The Commonwealth is one of the world’s oldest political association of states. Its roots go back to the British Empire when some countries were ruled directly or indirectly by Britain. Some of these countries became self-governing while retaining Britain’s monarch as Head of State. They formed the British Commonwealth of Nations.
In 1949 the association we know today, the Commonwealth came into being. Since then, independent countries from Africa, the Americas, Asia, Europe and the Pacific have joined the Commonwealth.
Membership today is based on free and equal voluntary co-operation. The last two countries to join the Commonwealth - Rwanda and Mozambique - have no historical ties to the British Empire.
26 May 1966
Guyana becomes the 24th country to join the Commonwealth.
30 September 1966
Botswana becomes the 25th country to join the Commonwealth.
21 September 1981
Belize becomes the 47th country to join the Commonwealth.
In a breakthrough for gender equality in the Commonwealth, The Rt Hon Patricia Scotland QC of Dominica was selected new Secretary-General - the first woman to hold the post. On 27 November 2015, in Malta, the Commonwealth Heads of Government appointed her the sixth Commonwealth Secretary-General. She assumed office on 1 April, 2016. Read more
14 March 2016 In his Commonwelath Day message Secretary-General Kamalesh Sharma said that "taking strength from its diversity, the Commonwealth succeeds in creating common ground on which to stand together in answering the challenges of our times."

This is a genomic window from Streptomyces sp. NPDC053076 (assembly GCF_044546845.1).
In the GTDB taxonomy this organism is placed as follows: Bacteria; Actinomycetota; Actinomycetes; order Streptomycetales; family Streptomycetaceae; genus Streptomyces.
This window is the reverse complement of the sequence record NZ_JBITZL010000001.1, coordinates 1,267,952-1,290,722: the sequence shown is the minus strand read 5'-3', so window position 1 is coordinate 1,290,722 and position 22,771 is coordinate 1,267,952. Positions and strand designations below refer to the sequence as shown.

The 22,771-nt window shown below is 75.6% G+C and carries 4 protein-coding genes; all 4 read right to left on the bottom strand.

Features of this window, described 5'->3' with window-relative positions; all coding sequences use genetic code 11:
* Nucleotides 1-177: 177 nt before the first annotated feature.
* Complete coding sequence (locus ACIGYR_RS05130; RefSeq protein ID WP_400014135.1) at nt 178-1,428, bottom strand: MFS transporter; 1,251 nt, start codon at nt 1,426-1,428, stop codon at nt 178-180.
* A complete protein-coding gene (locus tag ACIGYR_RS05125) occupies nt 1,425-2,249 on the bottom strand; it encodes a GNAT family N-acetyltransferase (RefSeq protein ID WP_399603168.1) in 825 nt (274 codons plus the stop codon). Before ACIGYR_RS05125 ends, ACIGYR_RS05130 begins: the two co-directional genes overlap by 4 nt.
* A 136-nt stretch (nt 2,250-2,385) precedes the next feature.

13 March 2017 "Deep-rooted and resilient, Commonwealth solidarity bears us up individually and collectively. It helps us in troubled and troubling times to make the world a safer place. That is why this year we are celebrating ‘A Peace-building Commonwealth". stated Secretary-General Patricia Scotland in her Commonwealth Day message.
29 January 1973, Lusaka, Zambia. Minister met to consider the creation of a Commonwealth Youth Programme. Commending them for their endorsement of the Programme Secretary-General Arnold Smith stated that "I believe that it will stand as a monument to the delegates' realistic appreciation that in mutual assistance and support across the frontiers of geography, race and persuasion lies the best hope for the future of mankind."
26 - 27 October 2006, Sydney, Australia. The aim of the Forum was to advance public sector development in the Commonwealth. Its focus was on modernising governance for integrated service delivery; renewing human resources for leadership development and on bridging the digital divide for networked government.
24 July 2002, Manchester, United Kingdom. Government ministers responsible for sport in the Commonwealth met on 24 July 2002 in Manchester on the eve of the XVIIth Commonwealth Games. Participants affirmed their commitment to the development of sport and sporting co-operation in three key areas: Anti-doping, social cohesion and women in sport.
14 September 2002, New York, Unites States of America. Meeting at the United Nations Headquarters in New York, Secretary-General Don McKinnon stated that "with more than half of the Commonwealth's membership made up of small states, there was concern among foreign ministers about the increasing vulnerabilities of these countries and their ability to compete in the globalised world. The meeting provided a welcome opportunity to have these concerns heard and debated"